Home Otoscopes


My son has had ear infection after ear infection. It’s very hard for me to miss work to take him to the doctor. Is there any way I can determine myself that he has an ear infection? Should I buy a home otoscope and examine my son’s ears myself? If I do buy a home otoscope, how can I learn to distinguish between a normal ear and an infected ear?
San Mateo, California

Dr. Greene's Answer

Clearly, I am in favor of parents having as much information as possible about their children’s health (or else I wouldn’t be providing this service!). Still, home otoscopes are a mixed blessing. With training, a bright red, bulging eardrum is difficult to miss, but many significant ear infections are much less clear-cut — even with top-of-the-line instruments. You can obtain a home otoscope from a drug store or medical supply store for only about thirty dollars, but home otoscopes are of dramatically lower quality than the instruments your doctor uses.

It will still be important for your child’s physician to have an ongoing view of your child’s eardrums. The home otoscope may buy you some leeway on timing (allowing you to arrange your son’s office visits around your work schedule if necessary). This decision would be excellent to discuss with your physician, to see how it fits with his or her management strategy for your child.

I’m the kind of person who would probably buy one if I were a parent (a non-doctor parent, I mean). Still, although some parents I know love their home otoscopes, most feel that they would have done just as well without.

Most home otoscopes come with a few pictures that can give you a general idea of what to look for. The best idea, though, is to learn to use your otoscope in conjunction with regular doctor visits. Look in your child’s ears just before the doctor does and describe what you see. Then ask the doctor to describe your child’s eardrums to you. Look again, and try to cement the appearance in your memory. You will learn a little more each time, whether there is an infection present or not.

You will be at a disadvantage compared to your physician, since the optics and the lighting of physician otoscopes are far superior (they are also far more expensive!). Also, the home otoscope features no way to assess eardrum mobility, often a critical part of an ear exam. Even with much practice, some kinds of ear infections will be impossible to see, including many of those that might lead to PE tube surgery. Still, you can expect to eventually become fairly proficient at recognizing your child’s eardrums in a few different situations.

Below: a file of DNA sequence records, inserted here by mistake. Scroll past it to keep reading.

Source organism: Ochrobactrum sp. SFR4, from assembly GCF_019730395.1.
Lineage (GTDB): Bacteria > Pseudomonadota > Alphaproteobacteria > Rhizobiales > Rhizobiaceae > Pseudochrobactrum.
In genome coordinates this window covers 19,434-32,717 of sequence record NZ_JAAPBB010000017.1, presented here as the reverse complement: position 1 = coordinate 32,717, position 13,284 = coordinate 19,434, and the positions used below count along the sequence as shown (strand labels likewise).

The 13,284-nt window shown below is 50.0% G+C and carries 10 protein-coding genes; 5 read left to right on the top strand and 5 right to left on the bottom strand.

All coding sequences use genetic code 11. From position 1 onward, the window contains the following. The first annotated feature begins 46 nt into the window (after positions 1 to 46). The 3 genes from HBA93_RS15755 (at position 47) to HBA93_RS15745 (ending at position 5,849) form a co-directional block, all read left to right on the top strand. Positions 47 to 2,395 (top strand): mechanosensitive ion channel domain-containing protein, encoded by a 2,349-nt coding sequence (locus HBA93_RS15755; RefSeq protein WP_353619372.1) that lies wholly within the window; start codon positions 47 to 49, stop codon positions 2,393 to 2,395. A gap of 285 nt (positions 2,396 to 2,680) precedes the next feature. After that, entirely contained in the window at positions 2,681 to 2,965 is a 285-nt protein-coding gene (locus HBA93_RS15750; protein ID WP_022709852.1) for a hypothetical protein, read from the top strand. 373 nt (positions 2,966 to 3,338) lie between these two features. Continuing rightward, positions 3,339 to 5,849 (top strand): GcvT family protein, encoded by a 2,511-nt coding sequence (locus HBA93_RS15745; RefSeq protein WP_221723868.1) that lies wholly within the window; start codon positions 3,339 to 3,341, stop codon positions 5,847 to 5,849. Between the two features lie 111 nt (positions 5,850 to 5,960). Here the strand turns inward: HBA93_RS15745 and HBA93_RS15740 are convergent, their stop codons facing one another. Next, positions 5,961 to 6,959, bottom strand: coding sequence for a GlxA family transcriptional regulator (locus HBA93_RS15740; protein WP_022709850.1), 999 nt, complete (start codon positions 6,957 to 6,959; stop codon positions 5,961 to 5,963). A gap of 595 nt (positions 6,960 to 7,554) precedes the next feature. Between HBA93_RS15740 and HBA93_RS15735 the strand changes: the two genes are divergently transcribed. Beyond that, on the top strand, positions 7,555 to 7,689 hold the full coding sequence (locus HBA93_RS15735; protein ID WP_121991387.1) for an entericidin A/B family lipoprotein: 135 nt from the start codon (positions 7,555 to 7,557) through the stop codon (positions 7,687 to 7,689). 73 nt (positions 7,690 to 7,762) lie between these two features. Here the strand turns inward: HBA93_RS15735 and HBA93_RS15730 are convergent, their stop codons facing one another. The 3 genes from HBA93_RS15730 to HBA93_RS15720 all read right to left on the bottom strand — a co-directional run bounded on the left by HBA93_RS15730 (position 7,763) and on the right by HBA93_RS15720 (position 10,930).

Frequent visits to your pediatrician can be quite inconvenient. Unfortunately children with frequent ear infections need to be seen by a skilled professional before a treatment plan can be established. Right now that may put a real burden on your family, but fortunately most children (and hopefully your son is one of them) don’t require this kind of attention for very long.

Medical Review on: November 07, 2008
About the Author
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Dr. Greene is a practicing physician, author, national and international TEDx speaker, and global health advocate. He is a graduate of Princeton University and University of California San Francisco.
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Recent Comments

My Granddaughter is non-verbal diagnosed on the Autism Spectrum Disorder. She had tubes but they are no longer in her ears. She now continues to have ear infections and I think my daughter would be wise to have an Otoscope at home to check herself for any ear infections because they come up so fast and my granddaughter can’t verbally tell her mom that her ear (ears) are hurting. My daughter is safe before sorry and of course is constantly seeing the Pediatrician not knowing what to look for. At least if she’s comfortable using the Otoscope and can see if an ear infection is starting she will be able to identify it and seek medical attention for it. Do you agree?

The more information parents have about their kids the better, right? But I think otoscopes can be hard for parents to use. Most are not parent friendly. There are some other devices to check for ear infections that are easier to use, though. One is called CellScope and another is EarCheck.

Hello Doctor,

i really wanted to know under what indications are pressure equalizer tubes inserted into the ear?

Here’s a great piece Dr. Greene wrote on the topic –> Ear Tubes

Took my son to the doctor. Found out he stuck something green in his ear. They gave me ear drops to put in his ear then they said flush with warm water. I want to buy a otoscope so I can make sure I do it right. Where could I buy one?